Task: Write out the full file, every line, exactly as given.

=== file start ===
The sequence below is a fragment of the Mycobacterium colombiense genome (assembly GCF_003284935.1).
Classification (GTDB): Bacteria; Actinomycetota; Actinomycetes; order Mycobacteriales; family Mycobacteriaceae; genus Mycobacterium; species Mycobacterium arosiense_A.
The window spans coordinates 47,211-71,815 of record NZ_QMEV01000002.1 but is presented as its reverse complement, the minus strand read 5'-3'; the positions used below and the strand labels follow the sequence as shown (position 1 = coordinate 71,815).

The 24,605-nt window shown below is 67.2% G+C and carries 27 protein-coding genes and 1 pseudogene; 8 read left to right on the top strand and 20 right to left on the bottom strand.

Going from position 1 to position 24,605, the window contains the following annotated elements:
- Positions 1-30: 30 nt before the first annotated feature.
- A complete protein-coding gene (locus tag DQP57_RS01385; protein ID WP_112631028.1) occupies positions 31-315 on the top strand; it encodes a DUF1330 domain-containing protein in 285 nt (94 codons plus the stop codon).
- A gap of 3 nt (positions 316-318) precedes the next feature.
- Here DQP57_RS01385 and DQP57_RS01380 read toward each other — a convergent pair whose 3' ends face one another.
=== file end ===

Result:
The sequence below is a fragment of the Mycobacterium colombiense genome (assembly GCF_003284935.1).
Classification (GTDB): Bacteria; Actinomycetota; Actinomycetes; order Mycobacteriales; family Mycobacteriaceae; genus Mycobacterium; species Mycobacterium arosiense_A.
The window spans coordinates 47,211-71,815 of record NZ_QMEV01000002.1 but is presented as its reverse complement, the minus strand read 5'-3'; the positions used below and the strand labels follow the sequence as shown (position 1 = coordinate 71,815).

The 24,605-nt window shown below is 67.2% G+C and carries 27 protein-coding genes and 1 pseudogene; 8 read left to right on the top strand and 20 right to left on the bottom strand.

Going from position 1 to position 24,605, the window contains the following annotated elements:
- Positions 1-30: 30 nt before the first annotated feature.
- A complete protein-coding gene (locus tag DQP57_RS01385; protein ID WP_112631028.1) occupies positions 31-315 on the top strand; it encodes a DUF1330 domain-containing protein in 285 nt (94 codons plus the stop codon).
- A gap of 3 nt (positions 316-318) precedes the next feature.
- Here DQP57_RS01385 and DQP57_RS01380 read toward each other — a convergent pair whose 3' ends face one another.